When you create a form with multiple components, you can select a fixed size border or let the user resize the form and automatically add scroll bars to reach the components falling outside the visible portion of the form, as we've just seen. This might also happen because a user of your application has a display driver with a much smaller number of pixels than yours.
Instead of simply reducing the form size and scrolling the content, you might want to reduce the size of each of the components at the same time. This automatically happens also if the user has a system font with a different pixel-per-inch ratio than the one you used for development. To address these problems, Delphi has some nice scaling features, but they aren't fully intuitive.
The form's ScaleBy method allows you to scale the form and each of its components. The PixelsPerInch and Scaled properties allow Delphi to resize an application automatically when the application is run with a different system font size, often because of a different screen resolution. In both cases, to make the form scale its window, be sure to also set the
AutoScroll property to False. Otherwise, the contents of the form will be scaled, but the form border itself will not. These two approaches are discussed in the next two sections.
Form scaling is calculated based on the difference between the font height at run time and the font height at design time. Scaling ensures that edit and other controls are large enough to display their text using the user's font preferences without clipping the text. The form scales as well, as we will see later on, but the main point is to make edit and other controls readable.
Any time you want to scale a form, including its components, you can use the ScaleBy method, which has two integer parameters, a multiplier and a divisor—it's a fraction. For example, with this statement the size of the current form is reduced to three-quarters of its original size:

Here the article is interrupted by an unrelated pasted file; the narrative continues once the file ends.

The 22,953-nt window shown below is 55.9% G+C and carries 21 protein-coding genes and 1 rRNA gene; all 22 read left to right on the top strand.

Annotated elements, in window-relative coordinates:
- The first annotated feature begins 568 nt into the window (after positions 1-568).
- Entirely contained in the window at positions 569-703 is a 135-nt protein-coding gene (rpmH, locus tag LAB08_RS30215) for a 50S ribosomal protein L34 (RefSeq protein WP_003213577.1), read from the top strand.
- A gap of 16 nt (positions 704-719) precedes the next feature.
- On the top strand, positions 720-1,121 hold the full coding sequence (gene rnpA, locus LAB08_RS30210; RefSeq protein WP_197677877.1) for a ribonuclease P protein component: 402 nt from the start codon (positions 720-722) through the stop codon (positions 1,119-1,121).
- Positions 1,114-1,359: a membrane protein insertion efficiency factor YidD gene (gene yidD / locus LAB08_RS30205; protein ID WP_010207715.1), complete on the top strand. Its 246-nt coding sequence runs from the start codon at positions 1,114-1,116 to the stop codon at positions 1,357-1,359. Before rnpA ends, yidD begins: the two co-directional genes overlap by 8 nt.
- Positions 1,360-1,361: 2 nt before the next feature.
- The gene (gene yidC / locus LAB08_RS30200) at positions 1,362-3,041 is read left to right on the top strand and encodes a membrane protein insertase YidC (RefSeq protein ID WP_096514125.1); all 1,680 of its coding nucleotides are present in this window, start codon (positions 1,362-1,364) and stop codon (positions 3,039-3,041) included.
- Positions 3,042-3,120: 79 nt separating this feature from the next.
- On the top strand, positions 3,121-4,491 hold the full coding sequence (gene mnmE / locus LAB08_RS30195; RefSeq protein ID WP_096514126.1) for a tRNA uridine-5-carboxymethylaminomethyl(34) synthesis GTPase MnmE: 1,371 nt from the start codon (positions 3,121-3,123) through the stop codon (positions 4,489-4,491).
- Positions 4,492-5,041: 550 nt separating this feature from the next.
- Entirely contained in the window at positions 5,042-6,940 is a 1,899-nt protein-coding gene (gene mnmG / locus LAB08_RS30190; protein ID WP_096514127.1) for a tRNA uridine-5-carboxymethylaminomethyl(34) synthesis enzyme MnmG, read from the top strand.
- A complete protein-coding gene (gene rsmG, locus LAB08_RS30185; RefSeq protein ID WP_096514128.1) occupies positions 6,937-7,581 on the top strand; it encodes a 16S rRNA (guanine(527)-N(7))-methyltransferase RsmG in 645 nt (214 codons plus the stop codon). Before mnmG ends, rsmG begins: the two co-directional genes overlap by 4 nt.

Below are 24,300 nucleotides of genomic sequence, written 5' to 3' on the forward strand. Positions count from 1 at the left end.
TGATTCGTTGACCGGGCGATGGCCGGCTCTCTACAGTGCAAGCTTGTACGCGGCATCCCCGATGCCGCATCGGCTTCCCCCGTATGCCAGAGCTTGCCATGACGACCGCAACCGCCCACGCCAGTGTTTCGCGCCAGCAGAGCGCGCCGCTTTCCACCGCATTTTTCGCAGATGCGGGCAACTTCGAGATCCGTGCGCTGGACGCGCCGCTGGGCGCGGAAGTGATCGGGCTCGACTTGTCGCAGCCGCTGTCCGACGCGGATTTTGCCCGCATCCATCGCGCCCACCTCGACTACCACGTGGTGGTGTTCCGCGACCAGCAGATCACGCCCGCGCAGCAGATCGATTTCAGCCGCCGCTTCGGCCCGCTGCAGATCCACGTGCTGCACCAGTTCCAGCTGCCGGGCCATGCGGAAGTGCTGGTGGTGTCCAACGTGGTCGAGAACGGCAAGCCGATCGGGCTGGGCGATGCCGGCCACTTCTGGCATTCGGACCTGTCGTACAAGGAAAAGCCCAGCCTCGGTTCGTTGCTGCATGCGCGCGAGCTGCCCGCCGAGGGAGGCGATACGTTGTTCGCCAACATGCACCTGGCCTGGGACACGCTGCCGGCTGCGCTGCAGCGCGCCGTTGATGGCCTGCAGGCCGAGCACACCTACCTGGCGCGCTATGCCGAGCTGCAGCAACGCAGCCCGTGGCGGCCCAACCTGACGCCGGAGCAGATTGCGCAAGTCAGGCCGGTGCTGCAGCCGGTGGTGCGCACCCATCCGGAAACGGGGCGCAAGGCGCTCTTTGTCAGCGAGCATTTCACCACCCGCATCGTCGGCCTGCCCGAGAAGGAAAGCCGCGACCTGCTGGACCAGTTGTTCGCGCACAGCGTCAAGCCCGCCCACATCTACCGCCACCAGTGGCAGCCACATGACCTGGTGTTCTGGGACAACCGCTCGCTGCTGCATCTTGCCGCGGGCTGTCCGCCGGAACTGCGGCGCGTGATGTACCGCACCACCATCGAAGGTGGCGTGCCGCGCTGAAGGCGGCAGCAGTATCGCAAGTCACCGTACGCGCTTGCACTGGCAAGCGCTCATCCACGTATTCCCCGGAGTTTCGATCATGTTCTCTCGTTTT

Generally, it is easier to use percentage values. The same effect can be obtained by using: ScaleBy (75, 100);
When you scale a form, all the proportions are maintained, but if you go below or above certain limits, the text strings can alter their proportions slightly. The problem is that in Windows, components can be placed and sized only in whole pixels, while scaling almost always involves multiplying by fractional numbers. So any fractional portion of a component's origin or size will be truncated.
I've built a simple example, Scale or QScale, to show how you can scale a form manually, responding to a request by the user. The form of this application (see Figure 9.10) has two buttons, a label, an edit box, and an UpDown control connected to it (via its Associate property). With this setting, a user can type numbers in the edit box or click the two small arrows to increase or decrease the value (by the amount indicated by the Increment property). To extract the input value, you can use the Text property of the edit box or the Position of the UpDown control.
When you click the Do Scale button, the current input value is used to determine the scaling percentage of the form:
procedure TForm1.ScaleButtonClick(Sender: TObject); begin
AmountScaled := UpDown1.Position; ScaleBy (AmountScaled, 100); UpDown1.Height := Edit1.Height; ScaleButton.Enabled := False; RestoreButton.Enabled := True; end;
The form of the Scale example after a scaling with 50 and 200
This method stores the current input value in the form's AmountScaled private field and enables the Restore button, disabling the one that was clicked. Later, when the user clicks the Restore button, the opposite scaling takes place. By having to restore the form before another scaling operation takes place, I avoid an accumulation of round-off errors. I've added also a line to set the Height of the UpDown component to the same Height as the edit box it is attached to. This prevents small differences between the two, due to scaling problems of the UpDown control.
Note If you want to scale the text of the form properly, including the captions of components, the items in list boxes, and so on, you should use TrueType fonts exclusively. The system font (MS Sans Serif) doesn't scale well. The font issue is important because the size of many components depends on the text height of their captions, and if the caption does not scale well, the component might not work properly. For this reason, in the Scale example I've used an Arial font.
Exactly the same scaling technique also works in CLX, as you can see by running the QScale example. The only real difference is that I have to replace the UpDown component (and the related Edit box) with a SpinEdit control, as the former is not available in Qt.
Was this article helpful?